Post # 1
My husband and I bought our first house about 2 months ago. We love renovations, so we happily purchased a 100-year-old house that had been divided into two apartments. Now, 2 months later and with 3 months left until our baby arrives, I start to feel a little… well, not stressed, but perhaps overwhelmed in the sense that I find myself doing things that aren’t perhaps so critical instead of what really needs to happen. Like, re-upholstering an old rocking chair instead of working on the nursery, which happens to be a kitchen at this point in time:
As much as I’ve heard that little kids like white noise, I still feel like the fridge will have to move downstairs before baby makes an entrance. Apart from that… I feel totally lost. I know I want to rip out the carpet, and obviously we need to get rid of the cupboards – but should we keep the water and install a small sink for diaper changing purposes (we have a small bathroom, so I can’t fit the changing station there)? I’m thinking it might be super practical, but then again – I see lots of bees saying that they just change baby on their bed. Also, is it absolutely essential to have a nursery up and running by the time the baby arrive, or should we just take it slow and have the baby in our bedroom in case it’s still a work in progress come November? I realise there will be many different opinions in the matter, but as a first time mum with no previous experience of equipping a nursery I would really appreciate all the feedback I can get!
Post # 2
We didn’t have a nursery for DD until she was over 6 months old. Her current room was still a guest room all that time. Her bassinet and changing table were kept in our enormous master bedroom closet, and that worked perfectly for us! Most diaper changes just happened downstairs in the laundry room — put a contoured changing pad on top of the dryer and presto, the perfect diaper change station.
You definitely don’t need to turn that kitchen into a nursery before baby is born, especially if the thought of it is stressing you out. Baby won’t care, and it will probably be months before you really want baby out of your room anyway. BUT, in terms of free time to get it done, you’ve probably got more of that now than you will once baby arrives, so there’s that to consider. Good luck!
Post # 3
I 2nd everything that iarebridezilla says. You don’t need a nursery right away. My DS only saw his nursery for diaper changes during the first 4 months, and that was only because I like to put the poopy ones in the diaper genie instead of the regular trash.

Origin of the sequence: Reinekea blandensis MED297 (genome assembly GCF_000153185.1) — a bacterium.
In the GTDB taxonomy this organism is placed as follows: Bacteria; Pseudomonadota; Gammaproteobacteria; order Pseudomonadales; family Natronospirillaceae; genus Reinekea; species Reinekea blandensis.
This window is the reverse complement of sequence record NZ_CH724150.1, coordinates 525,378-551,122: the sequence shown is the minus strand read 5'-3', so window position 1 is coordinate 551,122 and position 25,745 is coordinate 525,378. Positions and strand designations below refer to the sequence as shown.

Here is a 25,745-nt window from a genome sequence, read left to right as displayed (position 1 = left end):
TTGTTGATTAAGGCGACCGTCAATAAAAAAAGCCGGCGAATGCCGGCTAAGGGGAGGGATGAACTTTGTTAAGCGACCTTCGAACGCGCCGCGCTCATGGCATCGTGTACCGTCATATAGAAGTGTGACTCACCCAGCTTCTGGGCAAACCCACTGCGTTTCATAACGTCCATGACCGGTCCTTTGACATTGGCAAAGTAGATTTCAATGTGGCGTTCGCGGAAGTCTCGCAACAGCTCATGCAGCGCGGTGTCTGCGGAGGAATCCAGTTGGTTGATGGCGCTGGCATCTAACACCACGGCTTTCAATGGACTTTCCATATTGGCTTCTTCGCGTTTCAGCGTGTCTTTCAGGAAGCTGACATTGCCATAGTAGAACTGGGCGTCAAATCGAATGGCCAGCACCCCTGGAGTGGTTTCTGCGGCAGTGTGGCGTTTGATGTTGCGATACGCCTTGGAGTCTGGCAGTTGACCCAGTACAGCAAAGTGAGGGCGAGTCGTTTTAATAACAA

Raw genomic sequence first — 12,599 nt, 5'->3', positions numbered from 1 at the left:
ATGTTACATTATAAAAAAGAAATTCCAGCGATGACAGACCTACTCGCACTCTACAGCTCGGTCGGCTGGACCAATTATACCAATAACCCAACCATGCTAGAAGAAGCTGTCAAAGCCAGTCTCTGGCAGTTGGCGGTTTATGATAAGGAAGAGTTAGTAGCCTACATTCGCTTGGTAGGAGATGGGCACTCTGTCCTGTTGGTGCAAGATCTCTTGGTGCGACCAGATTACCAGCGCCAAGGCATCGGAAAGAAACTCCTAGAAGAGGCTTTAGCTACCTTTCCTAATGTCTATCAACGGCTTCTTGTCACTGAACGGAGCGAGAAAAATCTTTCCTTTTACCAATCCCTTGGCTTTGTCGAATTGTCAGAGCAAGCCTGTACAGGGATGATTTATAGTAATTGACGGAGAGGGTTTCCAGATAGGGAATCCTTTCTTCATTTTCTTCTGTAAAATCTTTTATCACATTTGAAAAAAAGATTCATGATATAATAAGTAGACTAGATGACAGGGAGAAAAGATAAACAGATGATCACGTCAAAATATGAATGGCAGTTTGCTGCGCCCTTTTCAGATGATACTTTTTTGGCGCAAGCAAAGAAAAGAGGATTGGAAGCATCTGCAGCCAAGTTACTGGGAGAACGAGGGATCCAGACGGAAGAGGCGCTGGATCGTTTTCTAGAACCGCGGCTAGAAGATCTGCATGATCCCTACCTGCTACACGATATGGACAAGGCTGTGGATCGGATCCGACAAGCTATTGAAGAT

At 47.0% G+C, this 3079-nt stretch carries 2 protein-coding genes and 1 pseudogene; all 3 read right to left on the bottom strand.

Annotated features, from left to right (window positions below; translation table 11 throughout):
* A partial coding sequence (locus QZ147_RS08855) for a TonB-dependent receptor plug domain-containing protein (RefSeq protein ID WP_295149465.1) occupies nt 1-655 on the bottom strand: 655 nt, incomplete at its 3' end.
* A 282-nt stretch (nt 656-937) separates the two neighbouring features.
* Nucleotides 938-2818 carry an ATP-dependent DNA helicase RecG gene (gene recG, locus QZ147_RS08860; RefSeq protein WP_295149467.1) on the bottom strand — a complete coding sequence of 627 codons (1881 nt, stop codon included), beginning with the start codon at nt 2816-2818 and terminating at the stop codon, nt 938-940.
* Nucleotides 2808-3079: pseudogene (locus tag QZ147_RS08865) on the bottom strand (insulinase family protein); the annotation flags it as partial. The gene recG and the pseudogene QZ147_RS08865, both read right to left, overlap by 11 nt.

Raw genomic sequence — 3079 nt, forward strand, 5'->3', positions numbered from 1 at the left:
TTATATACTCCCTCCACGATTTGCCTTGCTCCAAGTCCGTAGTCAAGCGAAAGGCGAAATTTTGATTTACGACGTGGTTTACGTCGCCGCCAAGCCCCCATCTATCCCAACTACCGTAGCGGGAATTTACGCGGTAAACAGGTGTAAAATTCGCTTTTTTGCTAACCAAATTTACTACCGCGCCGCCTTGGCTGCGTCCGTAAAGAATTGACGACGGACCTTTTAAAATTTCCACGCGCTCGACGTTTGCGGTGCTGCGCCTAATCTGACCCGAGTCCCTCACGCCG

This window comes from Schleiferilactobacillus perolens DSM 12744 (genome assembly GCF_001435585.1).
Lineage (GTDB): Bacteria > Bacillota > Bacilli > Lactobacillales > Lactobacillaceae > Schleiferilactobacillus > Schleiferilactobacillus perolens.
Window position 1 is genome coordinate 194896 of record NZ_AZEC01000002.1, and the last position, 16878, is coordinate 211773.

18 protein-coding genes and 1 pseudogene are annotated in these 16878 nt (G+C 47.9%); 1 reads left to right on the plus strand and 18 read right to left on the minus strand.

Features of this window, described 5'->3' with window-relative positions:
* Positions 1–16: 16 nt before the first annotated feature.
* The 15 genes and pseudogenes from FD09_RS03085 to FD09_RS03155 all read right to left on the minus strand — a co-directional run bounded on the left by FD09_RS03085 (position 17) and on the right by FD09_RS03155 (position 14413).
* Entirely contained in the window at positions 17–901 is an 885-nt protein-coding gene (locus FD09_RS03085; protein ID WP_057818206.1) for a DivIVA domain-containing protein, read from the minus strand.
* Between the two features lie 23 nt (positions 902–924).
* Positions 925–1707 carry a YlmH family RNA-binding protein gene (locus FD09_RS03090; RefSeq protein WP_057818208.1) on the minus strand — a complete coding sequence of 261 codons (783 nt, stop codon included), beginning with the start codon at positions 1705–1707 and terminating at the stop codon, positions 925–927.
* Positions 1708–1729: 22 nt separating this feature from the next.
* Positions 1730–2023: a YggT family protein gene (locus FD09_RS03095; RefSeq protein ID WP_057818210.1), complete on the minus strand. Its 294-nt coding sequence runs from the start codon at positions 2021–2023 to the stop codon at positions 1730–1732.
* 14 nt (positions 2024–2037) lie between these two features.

However, once you have a newborn, you most likely won’t have the time or motivation to sort through paint swatches and cutesy artwork on Etsy. You may get a giant nesting urge at the end of your pregnancy too, and that’s the perfect time to pour your energy into nursery design.
One more detail I would add is that I would definitely NOT keep the water on in the nursery. It might be convenient when you’re changing a newborn, but when your newborn becomes a toddler and you put him/her down for a nap only to find their bedroom flooded 10 minutes later, you’re going to wish they didn’t have such easy access to a water source.
Post # 4
eocenia: I think what I would think about is the nursery goint go turn into the older kid room? Most parents I know don’t need water right there to change their child, and I would be worried about a two year old playing with the water or sticking things down the pipes when you aren’t looking.
Post # 5
iarebridezilla: Good point about wanting the baby close. I think I’m just a little swept away by cute nursery layouts and want to have it ready for that reason. In reality, I think I would have a really hard time sleeping if little one wasn’t in the same room as us. Besides, it would feel a little cruel now when I think about it – husband, kitties and me all cooped up in one room and then baby all alone in the nursery. Nope, I’m not going to stress this after all. It will have to take the time it takes.
ExcitedScaredBee: We would definitely remove the water source before baby is old enough to cause a flood! We decided to buy this house partly due to flooding issues at the place we rented before (sewage flood… so horrible) so I think we’ll pretty much do anything in our power to avoid future ones! That said, from the sound of it our baby will stay in our bedroom until it’s at least closer to 6 months and then I’m thinking it might not be worth the work to do the conversions.